Sylvia Plath: Life of a Mad Girl
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This paper discusses the background, personality, and influences on Sylvia Plath, and examines how Plath deals with the difficult theme of death and suicide often in her poetry. The paper also demonstrates, however, how Plath's work is still relevant today and not always melancholy; her poetry is full of vivid imagery and imaginative metaphors and analogies. The paper questions what drove her to madness and what inspired a sadness so profound and deeply-rooted, and discusses how her son many years later also killed himself at home. The paper therefore suggests that Sylvia Plath's insanity was inherited, and she passed it down to her son.
From the Paper:"In literature, the tragic drama - next to poetry - stands the test of time above all others. As humans, we are enthralled by tales brimming with drama, especially when they end tragically. Perhaps that is why the story of Sylvia Plath has reached a legendary, if not almost mythological, interest even long after her captivatingly shocking suicide. What would her reaction be if she knew that today she is better known for the tragedy of her death rather than the 230 plus poems that make up her abbreviated life's work (Beckmann 3)? Her outlandish life story full of madness and perpetual depression was one of the first of its kind to be made public, generating delightfully offbeat, melancholy themes for her rigorously written compositions.
"In order to truly take Plath's body of work, which is very extensive for such a short life, for what it was written to convey, one should learn of her story, personality, and influences. Sylvia, also called "Sivvy" or "Siv" by family and husband (Wagner-Martin 16), was a driven, extremely ambitious, studious young woman who always held herself to exceedingly superior standards. Describing herself as "The girl who wanted to be God" in a journal entry (60), one might say she was a perfectionist, maybe even a little too ambitious. Like the peers and fellow classmates she surrounded herself with, she always had a writing schedule, always had to be doing something and was very rarely idle except when sunbathing, which she loved to do (16)."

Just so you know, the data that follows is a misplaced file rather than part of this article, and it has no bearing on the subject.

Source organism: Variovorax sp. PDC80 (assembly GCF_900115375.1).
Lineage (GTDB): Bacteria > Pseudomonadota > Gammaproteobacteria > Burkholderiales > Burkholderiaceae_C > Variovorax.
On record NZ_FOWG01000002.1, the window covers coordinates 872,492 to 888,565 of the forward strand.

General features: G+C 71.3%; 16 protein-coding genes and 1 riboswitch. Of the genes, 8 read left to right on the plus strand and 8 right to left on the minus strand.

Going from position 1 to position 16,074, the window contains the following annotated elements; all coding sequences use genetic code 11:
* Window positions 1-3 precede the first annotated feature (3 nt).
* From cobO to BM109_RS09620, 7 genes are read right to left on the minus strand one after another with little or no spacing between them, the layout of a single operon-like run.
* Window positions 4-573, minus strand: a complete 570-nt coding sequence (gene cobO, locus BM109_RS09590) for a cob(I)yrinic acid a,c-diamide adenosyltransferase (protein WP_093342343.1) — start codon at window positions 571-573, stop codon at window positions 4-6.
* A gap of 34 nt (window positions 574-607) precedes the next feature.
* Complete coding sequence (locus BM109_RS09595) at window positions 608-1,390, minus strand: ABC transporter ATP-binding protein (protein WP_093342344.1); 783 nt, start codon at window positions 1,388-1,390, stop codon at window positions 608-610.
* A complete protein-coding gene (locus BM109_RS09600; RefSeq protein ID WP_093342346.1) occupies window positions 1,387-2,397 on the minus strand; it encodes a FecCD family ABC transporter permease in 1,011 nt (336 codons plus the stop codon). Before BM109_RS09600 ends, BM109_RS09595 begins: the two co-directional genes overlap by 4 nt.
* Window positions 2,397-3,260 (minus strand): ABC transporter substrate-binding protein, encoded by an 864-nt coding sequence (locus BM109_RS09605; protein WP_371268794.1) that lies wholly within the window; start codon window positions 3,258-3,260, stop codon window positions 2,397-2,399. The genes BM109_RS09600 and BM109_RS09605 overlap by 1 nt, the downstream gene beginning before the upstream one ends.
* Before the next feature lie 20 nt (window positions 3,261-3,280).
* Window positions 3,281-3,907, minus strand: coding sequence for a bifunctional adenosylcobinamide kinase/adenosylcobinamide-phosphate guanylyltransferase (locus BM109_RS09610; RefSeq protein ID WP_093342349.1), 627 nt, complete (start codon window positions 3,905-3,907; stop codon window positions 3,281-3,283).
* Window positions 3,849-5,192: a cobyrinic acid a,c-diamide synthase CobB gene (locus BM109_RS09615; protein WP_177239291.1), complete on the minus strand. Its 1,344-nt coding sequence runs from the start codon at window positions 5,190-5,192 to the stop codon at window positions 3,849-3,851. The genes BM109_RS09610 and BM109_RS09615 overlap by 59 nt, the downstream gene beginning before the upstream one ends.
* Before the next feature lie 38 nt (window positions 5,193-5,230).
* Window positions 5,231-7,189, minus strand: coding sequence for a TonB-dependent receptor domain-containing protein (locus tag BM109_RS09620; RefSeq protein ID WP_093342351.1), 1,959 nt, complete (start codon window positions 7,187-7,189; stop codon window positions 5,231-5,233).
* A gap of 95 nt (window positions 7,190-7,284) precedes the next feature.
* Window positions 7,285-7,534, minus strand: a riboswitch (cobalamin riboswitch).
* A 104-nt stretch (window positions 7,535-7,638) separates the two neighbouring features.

Sample of Sources Used:
- Author Unknown. Phyllis Haver. 28 April 2009. dic.Academic.ru. 2009.<http://dic.academic.ru/dic.nsf/enwiki/1297067>
- BBC. On This Day: 5 August 1962: Marilyn Monroe found dead. 28 April 2009.
- News.BBC.co.uk. 5 August 2008. <http://news.bbc.co.uk/onthisday/hi/dates/stories/august/5/newsid_2657000/2657289.stm>
- Beckmann, Anja. Sylvia Plath Homepage. 27 April 2009. SylviaPlath.de. 1996 - 2009.<http://www.sylviaplath.de/>
- Folsom, Jack. Death and Rebirth in Sylvia Plath's "Berck-Plage". 01 May 2009.SylviaPlath.de. 1994. <http://www.sylviaplath.de/plath/jfolsom.html>
Cite this Analytical Essay:
Sylvia Plath: Life of a Mad Girl (2013, July 29) Retrieved January 18, 2020, from https://www.academon.com/analytical-essay/sylvia-plath-life-of-a-mad-girl-153627/
"Sylvia Plath: Life of a Mad Girl" 29 July 2013. Web. 18 January. 2020. <https://www.academon.com/analytical-essay/sylvia-plath-life-of-a-mad-girl-153627/>